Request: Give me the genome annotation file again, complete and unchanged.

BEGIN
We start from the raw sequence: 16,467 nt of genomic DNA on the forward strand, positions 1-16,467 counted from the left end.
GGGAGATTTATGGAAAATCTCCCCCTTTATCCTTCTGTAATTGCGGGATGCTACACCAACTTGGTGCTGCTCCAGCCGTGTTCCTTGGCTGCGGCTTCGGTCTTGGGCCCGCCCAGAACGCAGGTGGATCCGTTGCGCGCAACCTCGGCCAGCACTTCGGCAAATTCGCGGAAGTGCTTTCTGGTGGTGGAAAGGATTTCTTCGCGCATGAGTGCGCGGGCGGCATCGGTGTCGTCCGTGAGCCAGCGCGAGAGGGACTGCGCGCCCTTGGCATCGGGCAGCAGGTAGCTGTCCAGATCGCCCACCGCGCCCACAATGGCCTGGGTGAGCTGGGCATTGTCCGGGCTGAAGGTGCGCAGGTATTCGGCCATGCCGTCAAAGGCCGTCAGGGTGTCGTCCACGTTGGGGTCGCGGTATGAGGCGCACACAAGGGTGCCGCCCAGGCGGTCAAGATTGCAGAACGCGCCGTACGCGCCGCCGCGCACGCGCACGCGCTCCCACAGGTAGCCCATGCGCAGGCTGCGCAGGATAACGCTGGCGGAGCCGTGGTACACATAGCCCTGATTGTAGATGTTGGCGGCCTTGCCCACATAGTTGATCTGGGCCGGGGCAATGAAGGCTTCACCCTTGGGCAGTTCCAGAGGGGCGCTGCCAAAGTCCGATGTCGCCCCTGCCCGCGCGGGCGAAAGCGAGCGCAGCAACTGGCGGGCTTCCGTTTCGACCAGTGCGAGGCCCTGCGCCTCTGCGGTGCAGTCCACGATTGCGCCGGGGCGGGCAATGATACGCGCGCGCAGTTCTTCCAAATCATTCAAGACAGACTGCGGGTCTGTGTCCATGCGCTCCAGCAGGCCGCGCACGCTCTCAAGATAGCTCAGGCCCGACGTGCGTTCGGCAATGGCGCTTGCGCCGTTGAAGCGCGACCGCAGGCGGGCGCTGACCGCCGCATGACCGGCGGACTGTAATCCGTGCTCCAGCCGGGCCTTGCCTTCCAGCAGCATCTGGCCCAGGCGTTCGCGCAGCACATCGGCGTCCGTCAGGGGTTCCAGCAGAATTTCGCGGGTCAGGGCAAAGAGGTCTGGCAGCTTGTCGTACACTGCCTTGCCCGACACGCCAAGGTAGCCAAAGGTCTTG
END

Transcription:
We start from the raw sequence: 16,467 nt of genomic DNA on the forward strand, positions 1-16,467 counted from the left end.
GGGAGATTTATGGAAAATCTCCCCCTTTATCCTTCTGTAATTGCGGGATGCTACACCAACTTGGTGCTGCTCCAGCCGTGTTCCTTGGCTGCGGCTTCGGTCTTGGGCCCGCCCAGAACGCAGGTGGATCCGTTGCGCGCAACCTCGGCCAGCACTTCGGCAAATTCGCGGAAGTGCTTTCTGGTGGTGGAAAGGATTTCTTCGCGCATGAGTGCGCGGGCGGCATCGGTGTCGTCCGTGAGCCAGCGCGAGAGGGACTGCGCGCCCTTGGCATCGGGCAGCAGGTAGCTGTCCAGATCGCCCACCGCGCCCACAATGGCCTGGGTGAGCTGGGCATTGTCCGGGCTGAAGGTGCGCAGGTATTCGGCCATGCCGTCAAAGGCCGTCAGGGTGTCGTCCACGTTGGGGTCGCGGTATGAGGCGCACACAAGGGTGCCGCCCAGGCGGTCAAGATTGCAGAACGCGCCGTACGCGCCGCCGCGCACGCGCACGCGCTCCCACAGGTAGCCCATGCGCAGGCTGCGCAGGATAACGCTGGCGGAGCCGTGGTACACATAGCCCTGATTGTAGATGTTGGCGGCCTTGCCCACATAGTTGATCTGGGCCGGGGCAATGAAGGCTTCACCCTTGGGCAGTTCCAGAGGGGCGCTGCCAAAGTCCGATGTCGCCCCTGCCCGCGCGGGCGAAAGCGAGCGCAGCAACTGGCGGGCTTCCGTTTCGACCAGTGCGAGGCCCTGCGCCTCTGCGGTGCAGTCCACGATTGCGCCGGGGCGGGCAATGATACGCGCGCGCAGTTCTTCCAAATCATTCAAGACAGACTGCGGGTCTGTGTCCATGCGCTCCAGCAGGCCGCGCACGCTCTCAAGATAGCTCAGGCCCGACGTGCGTTCGGCAATGGCGCTTGCGCCGTTGAAGCGCGACCGCAGGCGGGCGCTGACCGCCGCATGACCGGCGGACTGTAATCCGTGCTCCAGCCGGGCCTTGCCTTCCAGCAGCATCTGGCCCAGGCGTTCGCGCAGCACATCGGCGTCCGTCAGGGGTTCCAGCAGAATTTCGCGGGTCAGGGCAAAGAGGTCTGGCAGCTTGTCGTACACTGCCTTGCCCGACACGCCAAGGTAGCCAAAGGTCTTG